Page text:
When it comes to targeted marketing, it helps to first know who your target is. Next, you need to know where to find them.
Social media allows you to do both things with one stone (so to speak.) In fact, an excellent example of target marketing via social media is what is happening right now in the credit card industry. For years credit card companies have been targeting debt hungry college students seeking to build their credit score, or simply get their hands on some available credit. The best way to do this (back in the day) was to set up kiosks on college campuses and reach them directly. Some colleges, concerned that their students were being targeted for debt that they could not handle, have begun limiting the accessibility they once offered to credit card companies. As a result, these same companies began looking for other ways to reach their market.
Then along came social media. Specifically Facebook. Facebook was created as a social network specifically for college students. It was a veritable cornucopia of college students waiting to be targeted by companies and marketers eager for access to their eyeballs. As the site morphed from a college-only crowd to a social media site for everyone, credit card companies swooped in.
Now, these same credit card companies are among the most active social media marketers in business today. They are actively pursuing their key demographic using the world’s most powerful communication tool: Social media. And it’s paying off big time. Credit card companies get a bad reputation for offering too much spending power to adults who are unready or even unable to handle it. But they are not breaking laws and business is business.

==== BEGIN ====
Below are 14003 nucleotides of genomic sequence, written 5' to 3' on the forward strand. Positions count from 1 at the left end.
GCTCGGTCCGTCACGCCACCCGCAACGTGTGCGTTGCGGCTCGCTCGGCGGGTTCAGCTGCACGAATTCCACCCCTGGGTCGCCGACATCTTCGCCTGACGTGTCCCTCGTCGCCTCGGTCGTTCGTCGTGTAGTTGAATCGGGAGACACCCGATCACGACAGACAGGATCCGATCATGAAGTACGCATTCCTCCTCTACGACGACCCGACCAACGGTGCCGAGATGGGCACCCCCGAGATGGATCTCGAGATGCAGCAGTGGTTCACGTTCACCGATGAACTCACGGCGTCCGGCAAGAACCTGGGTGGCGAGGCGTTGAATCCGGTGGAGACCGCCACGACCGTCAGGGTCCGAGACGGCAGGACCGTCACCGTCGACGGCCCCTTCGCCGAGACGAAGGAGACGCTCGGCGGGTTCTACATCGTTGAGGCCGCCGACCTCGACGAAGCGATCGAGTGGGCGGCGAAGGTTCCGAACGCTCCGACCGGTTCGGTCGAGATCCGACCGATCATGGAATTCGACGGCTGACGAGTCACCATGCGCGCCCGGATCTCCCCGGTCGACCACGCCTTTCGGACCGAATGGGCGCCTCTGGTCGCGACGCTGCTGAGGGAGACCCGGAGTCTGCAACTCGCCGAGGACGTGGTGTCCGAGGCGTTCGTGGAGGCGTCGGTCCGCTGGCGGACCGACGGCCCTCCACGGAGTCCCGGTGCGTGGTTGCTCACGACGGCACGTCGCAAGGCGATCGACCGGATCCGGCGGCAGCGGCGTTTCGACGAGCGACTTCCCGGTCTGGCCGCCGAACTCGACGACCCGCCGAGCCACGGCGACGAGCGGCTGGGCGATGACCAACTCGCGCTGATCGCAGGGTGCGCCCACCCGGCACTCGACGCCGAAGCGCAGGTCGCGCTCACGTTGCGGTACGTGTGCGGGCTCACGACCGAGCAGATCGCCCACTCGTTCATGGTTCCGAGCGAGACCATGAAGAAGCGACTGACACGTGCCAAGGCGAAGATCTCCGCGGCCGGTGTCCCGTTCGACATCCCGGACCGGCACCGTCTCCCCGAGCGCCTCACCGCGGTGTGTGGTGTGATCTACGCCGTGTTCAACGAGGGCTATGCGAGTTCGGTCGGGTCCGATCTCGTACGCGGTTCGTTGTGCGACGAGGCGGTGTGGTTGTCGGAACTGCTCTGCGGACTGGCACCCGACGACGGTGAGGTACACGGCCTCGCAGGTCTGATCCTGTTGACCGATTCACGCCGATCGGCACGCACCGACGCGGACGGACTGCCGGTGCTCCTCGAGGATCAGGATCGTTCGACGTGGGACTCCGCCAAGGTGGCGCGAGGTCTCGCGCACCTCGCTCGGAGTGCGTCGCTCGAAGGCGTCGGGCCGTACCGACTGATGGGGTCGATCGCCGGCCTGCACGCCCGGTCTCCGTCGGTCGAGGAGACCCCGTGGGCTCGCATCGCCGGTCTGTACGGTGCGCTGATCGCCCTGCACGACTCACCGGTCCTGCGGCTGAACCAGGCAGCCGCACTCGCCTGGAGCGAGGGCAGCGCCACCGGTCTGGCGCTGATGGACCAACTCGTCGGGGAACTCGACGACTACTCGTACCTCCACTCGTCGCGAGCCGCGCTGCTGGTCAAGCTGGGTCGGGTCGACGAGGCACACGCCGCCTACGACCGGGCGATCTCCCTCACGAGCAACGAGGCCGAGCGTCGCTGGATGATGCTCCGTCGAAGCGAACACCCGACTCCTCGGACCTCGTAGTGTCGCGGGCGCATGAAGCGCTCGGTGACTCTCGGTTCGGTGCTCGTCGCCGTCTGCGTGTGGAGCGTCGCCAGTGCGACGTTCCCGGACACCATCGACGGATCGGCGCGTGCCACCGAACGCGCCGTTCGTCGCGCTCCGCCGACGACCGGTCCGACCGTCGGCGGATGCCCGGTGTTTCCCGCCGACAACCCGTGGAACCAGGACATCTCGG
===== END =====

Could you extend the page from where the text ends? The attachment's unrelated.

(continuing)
Regardless of what you may think of the efforts of credit card companies to reach college age students, it should be recognized that they are offering only what is available and doing it in a manner which places their product directly in front of the people they want to reach: Social media.
“The CARD Act’s provisions for young consumers have been a step in the right direction, but more action is needed to protect college-age adults,” Nelson said, who joined the USC Law School faculty in 2007. “Card companies continue to see consumers who are under age 21 as a profitable market and, as a result, they strategically have found ways to solicit the college-age crowd, including through social media.”
Nelson, who researches and teaches consumer and higher-education law, found several examples of aggressive marketing practices and lax eligibility requirements by credit card companies despite the protections put in place by the law.
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